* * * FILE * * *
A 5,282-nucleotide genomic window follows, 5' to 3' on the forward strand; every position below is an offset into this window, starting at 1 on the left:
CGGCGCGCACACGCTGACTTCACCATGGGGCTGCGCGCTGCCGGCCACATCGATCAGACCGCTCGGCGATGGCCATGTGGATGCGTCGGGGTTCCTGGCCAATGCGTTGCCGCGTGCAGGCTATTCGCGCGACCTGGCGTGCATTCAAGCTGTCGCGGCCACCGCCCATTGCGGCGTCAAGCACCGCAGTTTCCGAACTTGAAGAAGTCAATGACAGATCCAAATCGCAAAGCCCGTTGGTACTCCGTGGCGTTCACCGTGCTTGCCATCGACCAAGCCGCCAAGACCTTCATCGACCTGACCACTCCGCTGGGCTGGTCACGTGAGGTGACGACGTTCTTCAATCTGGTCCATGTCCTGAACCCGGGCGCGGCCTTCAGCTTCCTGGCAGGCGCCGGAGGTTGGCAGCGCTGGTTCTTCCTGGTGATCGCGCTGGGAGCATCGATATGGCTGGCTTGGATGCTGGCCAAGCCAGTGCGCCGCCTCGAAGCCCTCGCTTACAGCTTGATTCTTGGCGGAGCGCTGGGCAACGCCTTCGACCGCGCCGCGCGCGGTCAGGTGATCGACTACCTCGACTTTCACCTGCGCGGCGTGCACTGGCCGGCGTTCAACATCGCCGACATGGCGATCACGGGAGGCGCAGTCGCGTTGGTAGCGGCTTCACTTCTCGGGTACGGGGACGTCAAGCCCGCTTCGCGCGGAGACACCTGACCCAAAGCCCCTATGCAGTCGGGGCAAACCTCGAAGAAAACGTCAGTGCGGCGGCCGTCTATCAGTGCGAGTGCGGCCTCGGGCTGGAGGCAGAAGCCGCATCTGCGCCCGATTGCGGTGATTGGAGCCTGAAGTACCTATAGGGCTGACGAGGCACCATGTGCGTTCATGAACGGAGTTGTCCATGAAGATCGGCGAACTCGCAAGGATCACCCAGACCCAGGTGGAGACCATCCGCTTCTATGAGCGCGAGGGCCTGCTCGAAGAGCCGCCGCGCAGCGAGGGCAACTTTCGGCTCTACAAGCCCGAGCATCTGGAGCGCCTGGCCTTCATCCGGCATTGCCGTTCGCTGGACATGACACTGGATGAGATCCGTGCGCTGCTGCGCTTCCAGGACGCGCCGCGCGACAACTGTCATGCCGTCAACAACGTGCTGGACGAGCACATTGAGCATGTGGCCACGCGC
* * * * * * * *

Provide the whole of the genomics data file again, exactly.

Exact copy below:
A 5,282-nucleotide genomic window follows, 5' to 3' on the forward strand; every position below is an offset into this window, starting at 1 on the left:
CGGCGCGCACACGCTGACTTCACCATGGGGCTGCGCGCTGCCGGCCACATCGATCAGACCGCTCGGCGATGGCCATGTGGATGCGTCGGGGTTCCTGGCCAATGCGTTGCCGCGTGCAGGCTATTCGCGCGACCTGGCGTGCATTCAAGCTGTCGCGGCCACCGCCCATTGCGGCGTCAAGCACCGCAGTTTCCGAACTTGAAGAAGTCAATGACAGATCCAAATCGCAAAGCCCGTTGGTACTCCGTGGCGTTCACCGTGCTTGCCATCGACCAAGCCGCCAAGACCTTCATCGACCTGACCACTCCGCTGGGCTGGTCACGTGAGGTGACGACGTTCTTCAATCTGGTCCATGTCCTGAACCCGGGCGCGGCCTTCAGCTTCCTGGCAGGCGCCGGAGGTTGGCAGCGCTGGTTCTTCCTGGTGATCGCGCTGGGAGCATCGATATGGCTGGCTTGGATGCTGGCCAAGCCAGTGCGCCGCCTCGAAGCCCTCGCTTACAGCTTGATTCTTGGCGGAGCGCTGGGCAACGCCTTCGACCGCGCCGCGCGCGGTCAGGTGATCGACTACCTCGACTTTCACCTGCGCGGCGTGCACTGGCCGGCGTTCAACATCGCCGACATGGCGATCACGGGAGGCGCAGTCGCGTTGGTAGCGGCTTCACTTCTCGGGTACGGGGACGTCAAGCCCGCTTCGCGCGGAGACACCTGACCCAAAGCCCCTATGCAGTCGGGGCAAACCTCGAAGAAAACGTCAGTGCGGCGGCCGTCTATCAGTGCGAGTGCGGCCTCGGGCTGGAGGCAGAAGCCGCATCTGCGCCCGATTGCGGTGATTGGAGCCTGAAGTACCTATAGGGCTGACGAGGCACCATGTGCGTTCATGAACGGAGTTGTCCATGAAGATCGGCGAACTCGCAAGGATCACCCAGACCCAGGTGGAGACCATCCGCTTCTATGAGCGCGAGGGCCTGCTCGAAGAGCCGCCGCGCAGCGAGGGCAACTTTCGGCTCTACAAGCCCGAGCATCTGGAGCGCCTGGCCTTCATCCGGCATTGCCGTTCGCTGGACATGACACTGGATGAGATCCGTGCGCTGCTGCGCTTCCAGGACGCGCCGCGCGACAACTGTCATGCCGTCAACAACGTGCTGGACGAGCACATTGAGCATGTGGCCACGCGC